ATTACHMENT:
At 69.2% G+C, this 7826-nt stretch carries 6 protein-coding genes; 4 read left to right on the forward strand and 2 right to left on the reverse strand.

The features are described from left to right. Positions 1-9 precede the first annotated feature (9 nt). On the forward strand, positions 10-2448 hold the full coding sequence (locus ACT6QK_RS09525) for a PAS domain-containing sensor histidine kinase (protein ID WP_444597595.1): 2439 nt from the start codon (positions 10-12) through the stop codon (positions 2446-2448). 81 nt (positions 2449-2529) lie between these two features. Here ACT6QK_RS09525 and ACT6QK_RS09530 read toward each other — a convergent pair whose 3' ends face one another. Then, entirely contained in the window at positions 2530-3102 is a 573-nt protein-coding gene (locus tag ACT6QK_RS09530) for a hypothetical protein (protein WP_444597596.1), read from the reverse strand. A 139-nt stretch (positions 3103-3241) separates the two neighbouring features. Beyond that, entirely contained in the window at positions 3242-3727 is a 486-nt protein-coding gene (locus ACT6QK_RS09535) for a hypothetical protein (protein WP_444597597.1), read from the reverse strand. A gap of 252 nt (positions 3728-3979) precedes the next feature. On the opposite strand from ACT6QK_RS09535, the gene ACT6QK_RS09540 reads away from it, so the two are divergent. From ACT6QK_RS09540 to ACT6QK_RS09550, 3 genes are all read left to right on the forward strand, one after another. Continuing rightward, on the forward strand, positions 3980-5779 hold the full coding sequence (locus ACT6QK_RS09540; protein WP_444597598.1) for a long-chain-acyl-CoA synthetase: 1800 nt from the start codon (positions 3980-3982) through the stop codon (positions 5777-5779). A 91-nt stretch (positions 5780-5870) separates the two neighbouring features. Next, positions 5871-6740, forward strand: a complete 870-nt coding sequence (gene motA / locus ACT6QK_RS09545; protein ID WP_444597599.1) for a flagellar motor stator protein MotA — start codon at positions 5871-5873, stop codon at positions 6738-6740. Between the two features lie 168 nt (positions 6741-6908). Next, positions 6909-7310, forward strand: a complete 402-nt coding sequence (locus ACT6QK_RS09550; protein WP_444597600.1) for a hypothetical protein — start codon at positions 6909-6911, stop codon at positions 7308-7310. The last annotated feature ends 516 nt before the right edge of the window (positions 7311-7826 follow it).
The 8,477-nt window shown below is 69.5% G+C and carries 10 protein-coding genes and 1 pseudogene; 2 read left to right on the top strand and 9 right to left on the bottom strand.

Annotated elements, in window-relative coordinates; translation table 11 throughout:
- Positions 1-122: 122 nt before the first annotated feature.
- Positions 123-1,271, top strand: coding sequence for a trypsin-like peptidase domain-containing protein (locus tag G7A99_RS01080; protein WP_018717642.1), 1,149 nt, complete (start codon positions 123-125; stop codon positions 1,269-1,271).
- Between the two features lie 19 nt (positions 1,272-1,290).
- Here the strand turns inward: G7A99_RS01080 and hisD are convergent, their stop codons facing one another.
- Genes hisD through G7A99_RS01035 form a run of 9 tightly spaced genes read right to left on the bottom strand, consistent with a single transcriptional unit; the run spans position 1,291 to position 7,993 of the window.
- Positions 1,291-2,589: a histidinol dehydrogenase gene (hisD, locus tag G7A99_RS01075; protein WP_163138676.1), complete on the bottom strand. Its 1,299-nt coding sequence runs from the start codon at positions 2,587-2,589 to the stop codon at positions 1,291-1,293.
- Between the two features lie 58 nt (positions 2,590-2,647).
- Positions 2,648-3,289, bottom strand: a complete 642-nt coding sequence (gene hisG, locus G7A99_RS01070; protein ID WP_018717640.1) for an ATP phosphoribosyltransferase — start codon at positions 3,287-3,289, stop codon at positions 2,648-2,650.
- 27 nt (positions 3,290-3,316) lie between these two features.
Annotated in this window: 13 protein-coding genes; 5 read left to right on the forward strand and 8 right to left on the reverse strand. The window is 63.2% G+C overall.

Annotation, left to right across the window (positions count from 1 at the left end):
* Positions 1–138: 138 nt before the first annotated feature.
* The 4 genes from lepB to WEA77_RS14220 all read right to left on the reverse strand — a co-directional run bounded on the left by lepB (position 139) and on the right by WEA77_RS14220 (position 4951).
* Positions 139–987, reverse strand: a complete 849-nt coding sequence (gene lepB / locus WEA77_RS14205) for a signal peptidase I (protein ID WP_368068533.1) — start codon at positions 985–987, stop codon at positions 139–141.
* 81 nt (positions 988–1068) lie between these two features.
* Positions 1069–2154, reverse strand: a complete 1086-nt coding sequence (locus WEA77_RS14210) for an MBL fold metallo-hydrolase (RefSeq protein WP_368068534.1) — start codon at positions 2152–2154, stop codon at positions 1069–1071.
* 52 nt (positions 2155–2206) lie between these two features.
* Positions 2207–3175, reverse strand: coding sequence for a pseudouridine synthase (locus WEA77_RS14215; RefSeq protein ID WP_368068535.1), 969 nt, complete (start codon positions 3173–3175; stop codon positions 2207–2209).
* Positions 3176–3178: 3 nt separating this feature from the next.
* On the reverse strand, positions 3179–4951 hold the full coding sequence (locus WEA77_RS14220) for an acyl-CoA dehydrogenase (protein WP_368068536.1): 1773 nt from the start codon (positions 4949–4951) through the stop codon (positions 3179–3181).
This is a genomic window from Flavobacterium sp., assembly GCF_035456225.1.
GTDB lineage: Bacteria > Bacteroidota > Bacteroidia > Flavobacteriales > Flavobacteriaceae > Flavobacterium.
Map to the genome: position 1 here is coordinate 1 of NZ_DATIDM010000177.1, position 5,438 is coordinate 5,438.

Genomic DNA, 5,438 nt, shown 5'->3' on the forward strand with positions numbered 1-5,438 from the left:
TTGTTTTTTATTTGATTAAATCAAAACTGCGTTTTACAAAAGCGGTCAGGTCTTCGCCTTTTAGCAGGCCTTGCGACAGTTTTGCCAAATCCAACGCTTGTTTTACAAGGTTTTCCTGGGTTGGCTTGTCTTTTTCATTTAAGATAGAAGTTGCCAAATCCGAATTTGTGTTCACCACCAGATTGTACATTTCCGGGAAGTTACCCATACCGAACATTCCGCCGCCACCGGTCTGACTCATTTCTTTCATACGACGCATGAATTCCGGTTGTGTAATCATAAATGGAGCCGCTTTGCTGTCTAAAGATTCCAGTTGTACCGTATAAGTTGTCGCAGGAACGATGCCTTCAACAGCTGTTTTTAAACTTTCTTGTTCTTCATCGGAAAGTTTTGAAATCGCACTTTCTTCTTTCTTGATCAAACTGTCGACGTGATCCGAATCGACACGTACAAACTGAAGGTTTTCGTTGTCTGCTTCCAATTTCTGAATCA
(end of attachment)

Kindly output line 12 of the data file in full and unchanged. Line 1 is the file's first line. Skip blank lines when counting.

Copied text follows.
- Positions 2,648-3,289, bottom strand: a complete 642-nt coding sequence (gene hisG, locus G7A99_RS01070; protein ID WP_018717640.1) for an ATP phosphoribosyltransferase — start codon at positions 3,287-3,289, stop codon at positions 2,648-2,650.